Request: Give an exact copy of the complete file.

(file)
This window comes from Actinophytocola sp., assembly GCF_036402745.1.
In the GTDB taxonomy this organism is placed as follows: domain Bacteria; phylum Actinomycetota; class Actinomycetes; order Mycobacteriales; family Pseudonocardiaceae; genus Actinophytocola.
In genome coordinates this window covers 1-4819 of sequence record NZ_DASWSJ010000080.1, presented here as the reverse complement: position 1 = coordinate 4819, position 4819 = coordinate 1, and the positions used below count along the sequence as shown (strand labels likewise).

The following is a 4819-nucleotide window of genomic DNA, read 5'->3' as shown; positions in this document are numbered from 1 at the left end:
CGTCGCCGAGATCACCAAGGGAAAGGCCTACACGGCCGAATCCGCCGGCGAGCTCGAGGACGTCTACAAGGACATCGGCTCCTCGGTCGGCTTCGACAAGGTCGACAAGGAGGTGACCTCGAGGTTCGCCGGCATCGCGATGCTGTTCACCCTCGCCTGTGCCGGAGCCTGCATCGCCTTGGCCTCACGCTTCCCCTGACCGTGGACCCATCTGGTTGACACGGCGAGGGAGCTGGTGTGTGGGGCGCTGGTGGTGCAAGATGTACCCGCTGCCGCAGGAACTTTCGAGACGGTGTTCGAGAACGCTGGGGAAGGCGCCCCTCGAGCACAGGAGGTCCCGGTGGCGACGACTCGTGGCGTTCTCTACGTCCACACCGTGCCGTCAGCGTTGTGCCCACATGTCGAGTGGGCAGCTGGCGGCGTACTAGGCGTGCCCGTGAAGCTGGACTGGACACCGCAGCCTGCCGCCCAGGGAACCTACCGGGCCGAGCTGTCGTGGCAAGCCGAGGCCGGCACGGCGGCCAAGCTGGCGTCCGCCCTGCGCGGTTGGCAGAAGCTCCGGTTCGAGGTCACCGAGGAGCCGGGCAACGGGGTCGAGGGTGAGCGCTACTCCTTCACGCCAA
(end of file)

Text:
This window comes from Actinophytocola sp., assembly GCF_036402745.1.
In the GTDB taxonomy this organism is placed as follows: domain Bacteria; phylum Actinomycetota; class Actinomycetes; order Mycobacteriales; family Pseudonocardiaceae; genus Actinophytocola.
In genome coordinates this window covers 1-4819 of sequence record NZ_DASWSJ010000080.1, presented here as the reverse complement: position 1 = coordinate 4819, position 4819 = coordinate 1, and the positions used below count along the sequence as shown (strand labels likewise).

The following is a 4819-nucleotide window of genomic DNA, read 5'->3' as shown; positions in this document are numbered from 1 at the left end:
CGTCGCCGAGATCACCAAGGGAAAGGCCTACACGGCCGAATCCGCCGGCGAGCTCGAGGACGTCTACAAGGACATCGGCTCCTCGGTCGGCTTCGACAAGGTCGACAAGGAGGTGACCTCGAGGTTCGCCGGCATCGCGATGCTGTTCACCCTCGCCTGTGCCGGAGCCTGCATCGCCTTGGCCTCACGCTTCCCCTGACCGTGGACCCATCTGGTTGACACGGCGAGGGAGCTGGTGTGTGGGGCGCTGGTGGTGCAAGATGTACCCGCTGCCGCAGGAACTTTCGAGACGGTGTTCGAGAACGCTGGGGAAGGCGCCCCTCGAGCACAGGAGGTCCCGGTGGCGACGACTCGTGGCGTTCTCTACGTCCACACCGTGCCGTCAGCGTTGTGCCCACATGTCGAGTGGGCAGCTGGCGGCGTACTAGGCGTGCCCGTGAAGCTGGACTGGACACCGCAGCCTGCCGCCCAGGGAACCTACCGGGCCGAGCTGTCGTGGCAAGCCGAGGCCGGCACGGCGGCCAAGCTGGCGTCCGCCCTGCGCGGTTGGCAGAAGCTCCGGTTCGAGGTCACCGAGGAGCCGGGCAACGGGGTCGAGGGTGAGCGCTACTCCTTCACGCCAA